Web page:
John the Baptist heard the train coming before anyone else, but today he’s in prison. By the river he proclaimed, “Here comes the kingdom of heaven!” (Matt 3:2). Now he sends some of his disciples to find out if he got it wrong, if they should start looking for someone else.
I came—and that I come—to Mary’s song as a person of privilege. My late parents would have scoffed at that statement. They worked in textile mills. They bought very used cars. We lived in a small, two-bedroom, one-bath house. But still—we never missed a meal, we always had decent clothes, and the house was warm and dry.
This is the promise John the Baptist makes in the opening chapter of Mark’s Gospel. Mark doesn’t begin with the story of Jesus’ birth. Rather, he jumps into the middle of the story with Jesus already as an adult, ready to begin his ministry. This is the urgency in Mark: The Messiah has come.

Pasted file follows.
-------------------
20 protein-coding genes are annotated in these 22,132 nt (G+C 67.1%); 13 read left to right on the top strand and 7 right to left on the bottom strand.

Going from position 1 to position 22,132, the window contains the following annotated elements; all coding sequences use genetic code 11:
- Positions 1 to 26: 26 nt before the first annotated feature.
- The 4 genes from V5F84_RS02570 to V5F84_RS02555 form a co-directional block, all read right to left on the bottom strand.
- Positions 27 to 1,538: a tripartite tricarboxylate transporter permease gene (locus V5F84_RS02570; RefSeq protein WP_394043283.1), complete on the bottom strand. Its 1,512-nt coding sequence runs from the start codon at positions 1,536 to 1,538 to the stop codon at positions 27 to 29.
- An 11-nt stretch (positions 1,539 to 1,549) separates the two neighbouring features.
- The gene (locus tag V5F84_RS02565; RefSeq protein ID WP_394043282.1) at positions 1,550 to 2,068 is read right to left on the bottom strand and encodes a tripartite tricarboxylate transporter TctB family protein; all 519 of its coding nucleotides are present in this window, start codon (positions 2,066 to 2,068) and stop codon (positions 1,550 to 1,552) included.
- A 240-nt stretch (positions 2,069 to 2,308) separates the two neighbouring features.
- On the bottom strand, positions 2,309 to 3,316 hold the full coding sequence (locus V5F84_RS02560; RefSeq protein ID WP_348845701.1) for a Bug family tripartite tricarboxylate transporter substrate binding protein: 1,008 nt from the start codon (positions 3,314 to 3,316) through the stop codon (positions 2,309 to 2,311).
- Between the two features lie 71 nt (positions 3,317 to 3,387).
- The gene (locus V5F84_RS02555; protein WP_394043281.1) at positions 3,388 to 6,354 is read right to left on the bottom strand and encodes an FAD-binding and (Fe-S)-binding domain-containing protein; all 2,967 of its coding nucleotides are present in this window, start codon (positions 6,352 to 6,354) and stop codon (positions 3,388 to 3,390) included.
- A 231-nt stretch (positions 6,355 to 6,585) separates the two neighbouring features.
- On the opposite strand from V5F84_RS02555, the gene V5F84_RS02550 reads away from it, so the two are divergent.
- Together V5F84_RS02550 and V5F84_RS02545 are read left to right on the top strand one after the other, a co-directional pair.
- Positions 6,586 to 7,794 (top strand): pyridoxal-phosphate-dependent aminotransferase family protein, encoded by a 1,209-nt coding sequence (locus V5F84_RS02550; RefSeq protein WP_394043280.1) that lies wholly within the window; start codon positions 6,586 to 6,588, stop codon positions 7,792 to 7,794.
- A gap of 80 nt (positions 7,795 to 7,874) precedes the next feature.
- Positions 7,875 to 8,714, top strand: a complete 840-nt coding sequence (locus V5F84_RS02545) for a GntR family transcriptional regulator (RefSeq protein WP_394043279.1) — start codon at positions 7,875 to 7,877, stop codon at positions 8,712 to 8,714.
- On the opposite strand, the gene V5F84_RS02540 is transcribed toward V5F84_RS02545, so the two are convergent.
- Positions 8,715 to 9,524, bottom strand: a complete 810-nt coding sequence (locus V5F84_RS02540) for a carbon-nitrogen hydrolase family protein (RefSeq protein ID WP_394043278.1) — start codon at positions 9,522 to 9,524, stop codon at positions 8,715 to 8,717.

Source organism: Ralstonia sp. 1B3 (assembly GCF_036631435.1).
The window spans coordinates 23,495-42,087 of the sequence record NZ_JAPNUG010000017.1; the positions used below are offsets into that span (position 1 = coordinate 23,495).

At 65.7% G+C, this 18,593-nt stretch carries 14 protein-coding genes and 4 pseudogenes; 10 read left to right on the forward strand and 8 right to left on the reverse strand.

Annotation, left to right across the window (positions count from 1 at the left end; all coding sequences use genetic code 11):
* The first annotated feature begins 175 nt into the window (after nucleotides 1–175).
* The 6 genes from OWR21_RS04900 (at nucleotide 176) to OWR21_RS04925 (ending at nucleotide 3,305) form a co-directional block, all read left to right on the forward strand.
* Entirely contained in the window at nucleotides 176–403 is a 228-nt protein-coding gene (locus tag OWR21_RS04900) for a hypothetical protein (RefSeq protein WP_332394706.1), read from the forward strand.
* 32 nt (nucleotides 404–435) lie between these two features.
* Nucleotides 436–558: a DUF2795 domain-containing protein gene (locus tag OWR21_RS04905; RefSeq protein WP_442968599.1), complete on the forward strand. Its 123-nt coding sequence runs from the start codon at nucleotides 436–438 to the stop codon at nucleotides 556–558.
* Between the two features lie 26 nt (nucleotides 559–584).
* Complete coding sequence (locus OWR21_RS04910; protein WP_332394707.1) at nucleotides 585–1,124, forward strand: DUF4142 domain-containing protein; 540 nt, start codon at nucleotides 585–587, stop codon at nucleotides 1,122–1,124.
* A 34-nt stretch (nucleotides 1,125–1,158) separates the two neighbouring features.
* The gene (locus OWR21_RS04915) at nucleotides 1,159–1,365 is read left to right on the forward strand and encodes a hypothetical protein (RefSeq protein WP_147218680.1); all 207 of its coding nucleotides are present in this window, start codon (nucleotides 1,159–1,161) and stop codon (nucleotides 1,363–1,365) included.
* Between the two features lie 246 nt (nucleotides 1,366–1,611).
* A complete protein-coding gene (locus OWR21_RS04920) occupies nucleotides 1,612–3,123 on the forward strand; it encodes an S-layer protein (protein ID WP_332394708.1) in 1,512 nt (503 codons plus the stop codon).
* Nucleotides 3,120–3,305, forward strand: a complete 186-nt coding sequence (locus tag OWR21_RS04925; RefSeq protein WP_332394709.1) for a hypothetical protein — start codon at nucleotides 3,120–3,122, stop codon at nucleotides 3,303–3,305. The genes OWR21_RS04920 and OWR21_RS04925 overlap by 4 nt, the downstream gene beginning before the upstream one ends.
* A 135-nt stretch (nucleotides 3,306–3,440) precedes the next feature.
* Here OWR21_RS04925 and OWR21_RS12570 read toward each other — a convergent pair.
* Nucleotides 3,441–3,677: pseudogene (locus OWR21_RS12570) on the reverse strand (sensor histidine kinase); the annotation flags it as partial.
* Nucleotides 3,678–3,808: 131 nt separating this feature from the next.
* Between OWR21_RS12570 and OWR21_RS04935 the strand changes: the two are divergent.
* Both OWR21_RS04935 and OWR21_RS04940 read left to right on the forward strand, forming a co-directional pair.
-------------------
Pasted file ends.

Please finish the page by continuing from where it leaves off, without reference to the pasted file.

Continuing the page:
The conclusion to the flood story addresses a variety of topics, including what we eat and how we eat it, capital punishment, and the connection of all life on earth. It does not specifically address Big Macs, whether to execute by firing squad or electric chair, or the importance of talking to your plants.
Welcome to the first week of Advent! Advent is a time of preparation, when we wait and prepare for the Christ child. Each week you will light a new candle as we recognize the things that Christ brings to this world: hope, peace, joy, and love.
I was late coming to Advent. The church of my childhood and youth never observed a season of preparation leading to Christmas day. We were left, then, to “get ready for Christmas” the same way secular people did.